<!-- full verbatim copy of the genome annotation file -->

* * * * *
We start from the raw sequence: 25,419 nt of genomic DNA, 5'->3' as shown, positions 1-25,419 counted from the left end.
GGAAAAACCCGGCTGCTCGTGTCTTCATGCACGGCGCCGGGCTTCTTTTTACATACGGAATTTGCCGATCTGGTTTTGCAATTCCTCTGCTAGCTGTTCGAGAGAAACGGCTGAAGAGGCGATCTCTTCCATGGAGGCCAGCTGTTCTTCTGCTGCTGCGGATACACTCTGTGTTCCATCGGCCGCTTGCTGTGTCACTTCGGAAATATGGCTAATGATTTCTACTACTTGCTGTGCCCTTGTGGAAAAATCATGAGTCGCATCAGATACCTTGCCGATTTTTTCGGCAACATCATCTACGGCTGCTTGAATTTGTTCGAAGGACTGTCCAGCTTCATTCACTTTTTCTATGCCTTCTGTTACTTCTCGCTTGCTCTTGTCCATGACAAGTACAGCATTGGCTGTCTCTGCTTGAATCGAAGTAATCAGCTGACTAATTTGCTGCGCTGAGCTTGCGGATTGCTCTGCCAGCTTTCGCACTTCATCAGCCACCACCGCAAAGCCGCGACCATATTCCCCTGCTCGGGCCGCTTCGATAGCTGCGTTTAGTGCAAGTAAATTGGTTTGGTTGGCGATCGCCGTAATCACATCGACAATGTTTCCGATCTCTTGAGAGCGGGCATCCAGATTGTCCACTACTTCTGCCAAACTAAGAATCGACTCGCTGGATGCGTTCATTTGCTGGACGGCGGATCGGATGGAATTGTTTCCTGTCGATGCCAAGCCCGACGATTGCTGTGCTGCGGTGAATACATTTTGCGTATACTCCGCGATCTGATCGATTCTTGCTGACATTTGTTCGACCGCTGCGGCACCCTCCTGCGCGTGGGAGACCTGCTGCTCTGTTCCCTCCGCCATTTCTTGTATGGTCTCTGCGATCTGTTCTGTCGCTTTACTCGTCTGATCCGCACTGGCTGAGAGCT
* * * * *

We start from the raw sequence: 25,419 nt of genomic DNA, 5'->3' as shown, positions 1-25,419 counted from the left end.
GGAAAAACCCGGCTGCTCGTGTCTTCATGCACGGCGCCGGGCTTCTTTTTACATACGGAATTTGCCGATCTGGTTTTGCAATTCCTCTGCTAGCTGTTCGAGAGAAACGGCTGAAGAGGCGATCTCTTCCATGGAGGCCAGCTGTTCTTCTGCTGCTGCGGATACACTCTGTGTTCCATCGGCCGCTTGCTGTGTCACTTCGGAAATATGGCTAATGATTTCTACTACTTGCTGTGCCCTTGTGGAAAAATCATGAGTCGCATCAGATACCTTGCCGATTTTTTCGGCAACATCATCTACGGCTGCTTGAATTTGTTCGAAGGACTGTCCAGCTTCATTCACTTTTTCTATGCCTTCTGTTACTTCTCGCTTGCTCTTGTCCATGACAAGTACAGCATTGGCTGTCTCTGCTTGAATCGAAGTAATCAGCTGACTAATTTGCTGCGCTGAGCTTGCGGATTGCTCTGCCAGCTTTCGCACTTCATCAGCCACCACCGCAAAGCCGCGACCATATTCCCCTGCTCGGGCCGCTTCGATAGCTGCGTTTAGTGCAAGTAAATTGGTTTGGTTGGCGATCGCCGTAATCACATCGACAATGTTTCCGATCTCTTGAGAGCGGGCATCCAGATTGTCCACTACTTCTGCCAAACTAAGAATCGACTCGCTGGATGCGTTCATTTGCTGGACGGCGGATCGGATGGAATTGTTTCCTGTCGATGCCAAGCCCGACGATTGCTGTGCTGCGGTGAATACATTTTGCGTATACTCCGCGATCTGATCGATTCTTGCTGACATTTGTTCGACCGCTGCGGCACCCTCCTGCGCGTGGGAGACCTGCTGCTCTGTTCCCTCCGCCATTTCTTGTATGGTCTCTGCGATCTGTTCTGTCGCTTTACTCGTCTGATCCGCACTGGCTGAGAGCT